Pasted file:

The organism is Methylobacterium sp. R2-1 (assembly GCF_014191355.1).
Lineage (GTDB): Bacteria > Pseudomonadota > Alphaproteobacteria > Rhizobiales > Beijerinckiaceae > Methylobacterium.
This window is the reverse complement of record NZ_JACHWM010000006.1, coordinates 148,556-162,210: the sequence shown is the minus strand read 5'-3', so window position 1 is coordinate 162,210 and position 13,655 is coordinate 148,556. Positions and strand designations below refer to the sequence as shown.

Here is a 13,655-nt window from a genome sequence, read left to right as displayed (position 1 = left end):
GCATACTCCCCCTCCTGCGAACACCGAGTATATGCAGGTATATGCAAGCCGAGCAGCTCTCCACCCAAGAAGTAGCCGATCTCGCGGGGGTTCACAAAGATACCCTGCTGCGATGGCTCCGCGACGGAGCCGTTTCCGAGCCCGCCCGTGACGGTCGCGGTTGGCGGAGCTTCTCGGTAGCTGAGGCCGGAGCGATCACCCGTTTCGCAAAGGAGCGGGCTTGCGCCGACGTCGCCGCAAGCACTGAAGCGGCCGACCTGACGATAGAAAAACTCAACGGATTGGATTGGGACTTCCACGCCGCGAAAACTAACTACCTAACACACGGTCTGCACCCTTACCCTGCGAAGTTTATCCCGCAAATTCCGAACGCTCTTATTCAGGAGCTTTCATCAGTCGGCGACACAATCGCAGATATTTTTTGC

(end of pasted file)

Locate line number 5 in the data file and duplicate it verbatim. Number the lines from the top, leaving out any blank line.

GCATACTCCCCCTCCTGCGAACACCGAGTATATGCAGGTATATGCAAGCCGAGCAGCTCTCCACCCAAGAAGTAGCCGATCTCGCGGGGGTTCACAAAGATACCCTGCTGCGATGGCTCCGCGACGGAGCCGTTTCCGAGCCCGCCCGTGACGGTCGCGGTTGGCGGAGCTTCTCGGTAGCTGAGGCCGGAGCGATCACCCGTTTCGCAAAGGAGCGGGCTTGCGCCGACGTCGCCGCAAGCACTGAAGCGGCCGACCTGACGATAGAAAAACTCAACGGATTGGATTGGGACTTCCACGCCGCGAAAACTAACTACCTAACACACGGTCTGCACCCTTACCCTGCGAAGTTTATCCCGCAAATTCCGAACGCTCTTATTCAGGAGCTTTCATCAGTCGGCGACACAATCGCAGATATTTTTTGC